Challenges abound for Niagara Falls tightrope walker
Nik Wallenda poses for photos after a news conference in Niagara Falls, N.Y., Wednesday, May 2, 2012. (AP / David Duprey)
Published Wednesday, June 13, 2012 11:52AM EDT
Nik Wallenda makes his living by walking.
He has been walking on tightropes for years, in some of the most majestic locations in North America and under some of the most treacherous conditions the human mind can envision.
Come this Friday, Wallenda will be walking again.
The seventh-generation member of the Flying Wallendas circus family will climb 60 metres above the Niagara Falls and cross the 550-metre gorge on a 6,000 kilogram cable high wire.
He will do it at night, beginning his estimated 45-minute crossing at about 10 p.m., amid uncertain weather conditions as tens of thousands of spectators watch on in morbid fascination.
"It is Niagara Falls, one of the most beautiful tourist destinations in the world. Somewhere that everybody has to see in person," Wallenda told CTV's Canada AM on Wednesday.
"To see it in person is amazing and breathtaking, but to think about conquering those Falls on a tightrope is beyond most (people)."
Along with darkness and heavy winds, Wallenda will face a wet mist coming off the Falls that can be so thick that it cuts vision to only a few feet.
"With all of those distractions walking a wire is all that more of a challenge," he said.
If he is successful, Wallenda will become the first person to ever cross the brink of the falls. Other crossings have been down further downstream, but not for more than a century.
Wallenda had to fight for two years to change laws in the State of New York and the Province of Ontario in order to be allowed to perform the stunt on Friday.
Even then, Ontario's law changed only enough to allow the performance as a one-off event. Niagara Falls will not consider hosting another stunt performance for another 20 years.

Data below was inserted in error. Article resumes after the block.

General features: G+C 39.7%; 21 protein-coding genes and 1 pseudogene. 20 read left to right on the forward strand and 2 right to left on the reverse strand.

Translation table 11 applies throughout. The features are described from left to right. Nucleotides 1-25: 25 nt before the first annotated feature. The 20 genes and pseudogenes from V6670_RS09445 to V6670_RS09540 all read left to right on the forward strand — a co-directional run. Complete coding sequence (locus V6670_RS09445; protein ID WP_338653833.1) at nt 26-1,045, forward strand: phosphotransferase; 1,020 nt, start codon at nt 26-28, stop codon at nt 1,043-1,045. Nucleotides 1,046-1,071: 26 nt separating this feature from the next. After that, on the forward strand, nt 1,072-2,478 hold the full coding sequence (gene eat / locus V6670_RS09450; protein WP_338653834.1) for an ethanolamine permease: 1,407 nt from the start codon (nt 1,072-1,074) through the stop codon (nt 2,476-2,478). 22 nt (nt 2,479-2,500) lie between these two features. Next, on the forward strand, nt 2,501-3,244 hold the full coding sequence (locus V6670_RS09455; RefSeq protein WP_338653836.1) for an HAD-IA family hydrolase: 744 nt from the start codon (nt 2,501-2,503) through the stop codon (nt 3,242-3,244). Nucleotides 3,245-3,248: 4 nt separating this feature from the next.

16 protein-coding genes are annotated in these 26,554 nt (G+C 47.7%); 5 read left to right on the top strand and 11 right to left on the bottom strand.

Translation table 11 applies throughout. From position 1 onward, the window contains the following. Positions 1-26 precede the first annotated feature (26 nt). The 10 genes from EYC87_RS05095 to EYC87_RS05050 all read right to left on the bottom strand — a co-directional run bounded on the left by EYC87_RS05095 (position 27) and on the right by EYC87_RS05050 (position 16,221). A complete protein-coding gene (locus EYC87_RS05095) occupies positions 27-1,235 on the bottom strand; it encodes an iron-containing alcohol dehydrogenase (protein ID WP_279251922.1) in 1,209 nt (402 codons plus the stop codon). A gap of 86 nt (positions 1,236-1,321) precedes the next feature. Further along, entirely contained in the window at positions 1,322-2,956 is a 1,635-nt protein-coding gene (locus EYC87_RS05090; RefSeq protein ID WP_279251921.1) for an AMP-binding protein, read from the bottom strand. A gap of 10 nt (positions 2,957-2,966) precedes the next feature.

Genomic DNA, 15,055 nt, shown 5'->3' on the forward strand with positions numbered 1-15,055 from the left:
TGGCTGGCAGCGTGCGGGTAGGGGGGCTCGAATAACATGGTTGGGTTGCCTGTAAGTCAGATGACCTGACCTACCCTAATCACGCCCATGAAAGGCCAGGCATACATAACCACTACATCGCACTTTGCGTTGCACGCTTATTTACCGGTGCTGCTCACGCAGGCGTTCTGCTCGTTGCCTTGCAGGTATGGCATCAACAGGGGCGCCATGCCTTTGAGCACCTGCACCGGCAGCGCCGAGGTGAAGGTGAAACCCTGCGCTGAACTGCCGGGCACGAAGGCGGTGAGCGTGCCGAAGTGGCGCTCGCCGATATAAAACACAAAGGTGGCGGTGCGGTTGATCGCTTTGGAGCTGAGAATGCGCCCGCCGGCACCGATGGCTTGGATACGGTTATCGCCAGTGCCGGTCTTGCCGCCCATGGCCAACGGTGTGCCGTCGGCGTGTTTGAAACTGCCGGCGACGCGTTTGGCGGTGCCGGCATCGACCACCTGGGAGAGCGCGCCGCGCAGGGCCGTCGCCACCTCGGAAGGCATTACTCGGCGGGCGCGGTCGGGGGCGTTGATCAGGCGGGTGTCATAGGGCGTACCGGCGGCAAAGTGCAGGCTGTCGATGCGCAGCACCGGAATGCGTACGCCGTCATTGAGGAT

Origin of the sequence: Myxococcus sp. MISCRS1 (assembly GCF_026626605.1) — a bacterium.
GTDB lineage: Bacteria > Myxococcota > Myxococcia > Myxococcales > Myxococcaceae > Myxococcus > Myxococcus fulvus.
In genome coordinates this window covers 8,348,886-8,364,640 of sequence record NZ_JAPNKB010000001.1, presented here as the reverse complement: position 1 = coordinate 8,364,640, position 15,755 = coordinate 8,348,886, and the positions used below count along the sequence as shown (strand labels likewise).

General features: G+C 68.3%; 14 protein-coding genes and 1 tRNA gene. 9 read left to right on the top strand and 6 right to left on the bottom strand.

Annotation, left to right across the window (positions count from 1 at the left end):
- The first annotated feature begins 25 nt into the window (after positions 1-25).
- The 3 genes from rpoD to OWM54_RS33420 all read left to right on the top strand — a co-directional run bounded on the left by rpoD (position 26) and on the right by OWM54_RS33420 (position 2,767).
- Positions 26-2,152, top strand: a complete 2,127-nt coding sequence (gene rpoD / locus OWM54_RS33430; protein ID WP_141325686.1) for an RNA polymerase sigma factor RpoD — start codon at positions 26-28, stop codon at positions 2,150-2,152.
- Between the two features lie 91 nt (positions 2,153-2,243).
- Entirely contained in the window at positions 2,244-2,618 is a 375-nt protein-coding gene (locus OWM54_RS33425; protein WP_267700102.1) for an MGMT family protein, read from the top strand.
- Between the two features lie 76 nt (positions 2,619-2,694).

To call the 33-year-old Wallenda a daredevil is accurate. To call him a performance artist is also on the nose.
The much-anticipated show is expected to draw as many as 120,000 visitors to the edge of the Niagara Falls gorge – in Canada alone.
Niagara Parks Police say they are taking every precaution to ensure the safety of the unprecedented crowd – including erecting security fencing and closing some nearby highways.
The walk is being broadcast in Canada on CTV with live special event coverage beginning at 8 p.m. on Friday.
In the U.S., ABC has paid for the broadcast rights and has requested that Wallenda wear a tether while crossing the gorge to ensure his safety while on the air.
"I've agreed to do that for their security and peace of mind," he said, noting it is the first time he will have ever used the safety harness.
The entire history-making endeavour will cost between $1.2 and $1.3 million, which includes the cost of the wire, securing permits and paying for security.
Wallenda's U.S. TV deal will cover some, but not all, of the expenses and Wallenda has been too busy to secure much sponsorship. He is asking the public to make donations to cover the remaining costs.
More than $17,000 has been raised through the fundraising website Indiegogo toward his goal of $50,000.